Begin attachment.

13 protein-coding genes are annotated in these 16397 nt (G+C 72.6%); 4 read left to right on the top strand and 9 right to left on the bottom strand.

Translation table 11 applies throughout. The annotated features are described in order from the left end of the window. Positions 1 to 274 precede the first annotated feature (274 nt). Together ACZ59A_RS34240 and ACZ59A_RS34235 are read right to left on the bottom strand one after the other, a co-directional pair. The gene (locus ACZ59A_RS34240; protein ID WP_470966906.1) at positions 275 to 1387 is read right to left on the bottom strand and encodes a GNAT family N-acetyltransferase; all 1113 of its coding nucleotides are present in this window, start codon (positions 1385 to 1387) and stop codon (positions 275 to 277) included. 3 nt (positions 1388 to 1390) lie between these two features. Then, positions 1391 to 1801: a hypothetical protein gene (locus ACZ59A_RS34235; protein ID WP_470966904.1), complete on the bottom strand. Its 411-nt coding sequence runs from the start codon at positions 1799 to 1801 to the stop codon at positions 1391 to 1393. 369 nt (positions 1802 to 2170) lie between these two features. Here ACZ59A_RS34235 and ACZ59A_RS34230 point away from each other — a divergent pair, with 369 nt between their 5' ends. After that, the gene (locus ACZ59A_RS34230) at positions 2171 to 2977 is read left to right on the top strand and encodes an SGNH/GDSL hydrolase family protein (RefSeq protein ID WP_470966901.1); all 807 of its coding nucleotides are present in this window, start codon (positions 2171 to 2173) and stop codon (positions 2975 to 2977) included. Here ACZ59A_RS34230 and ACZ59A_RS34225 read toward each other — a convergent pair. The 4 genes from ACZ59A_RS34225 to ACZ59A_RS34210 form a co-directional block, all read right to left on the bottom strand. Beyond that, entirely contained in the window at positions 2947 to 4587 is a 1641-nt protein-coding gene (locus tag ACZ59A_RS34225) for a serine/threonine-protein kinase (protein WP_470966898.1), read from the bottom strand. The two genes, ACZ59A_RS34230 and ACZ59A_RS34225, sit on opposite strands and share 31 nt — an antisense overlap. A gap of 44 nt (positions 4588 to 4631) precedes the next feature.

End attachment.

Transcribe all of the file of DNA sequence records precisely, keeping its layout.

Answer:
13 protein-coding genes are annotated in these 16397 nt (G+C 72.6%); 4 read left to right on the top strand and 9 right to left on the bottom strand.

Translation table 11 applies throughout. The annotated features are described in order from the left end of the window. Positions 1 to 274 precede the first annotated feature (274 nt). Together ACZ59A_RS34240 and ACZ59A_RS34235 are read right to left on the bottom strand one after the other, a co-directional pair. The gene (locus ACZ59A_RS34240; protein ID WP_470966906.1) at positions 275 to 1387 is read right to left on the bottom strand and encodes a GNAT family N-acetyltransferase; all 1113 of its coding nucleotides are present in this window, start codon (positions 1385 to 1387) and stop codon (positions 275 to 277) included. 3 nt (positions 1388 to 1390) lie between these two features. Then, positions 1391 to 1801: a hypothetical protein gene (locus ACZ59A_RS34235; protein ID WP_470966904.1), complete on the bottom strand. Its 411-nt coding sequence runs from the start codon at positions 1799 to 1801 to the stop codon at positions 1391 to 1393. 369 nt (positions 1802 to 2170) lie between these two features. Here ACZ59A_RS34235 and ACZ59A_RS34230 point away from each other — a divergent pair, with 369 nt between their 5' ends. After that, the gene (locus ACZ59A_RS34230) at positions 2171 to 2977 is read left to right on the top strand and encodes an SGNH/GDSL hydrolase family protein (RefSeq protein ID WP_470966901.1); all 807 of its coding nucleotides are present in this window, start codon (positions 2171 to 2173) and stop codon (positions 2975 to 2977) included. Here ACZ59A_RS34230 and ACZ59A_RS34225 read toward each other — a convergent pair. The 4 genes from ACZ59A_RS34225 to ACZ59A_RS34210 form a co-directional block, all read right to left on the bottom strand. Beyond that, entirely contained in the window at positions 2947 to 4587 is a 1641-nt protein-coding gene (locus tag ACZ59A_RS34225) for a serine/threonine-protein kinase (protein WP_470966898.1), read from the bottom strand. The two genes, ACZ59A_RS34230 and ACZ59A_RS34225, sit on opposite strands and share 31 nt — an antisense overlap. A gap of 44 nt (positions 4588 to 4631) precedes the next feature.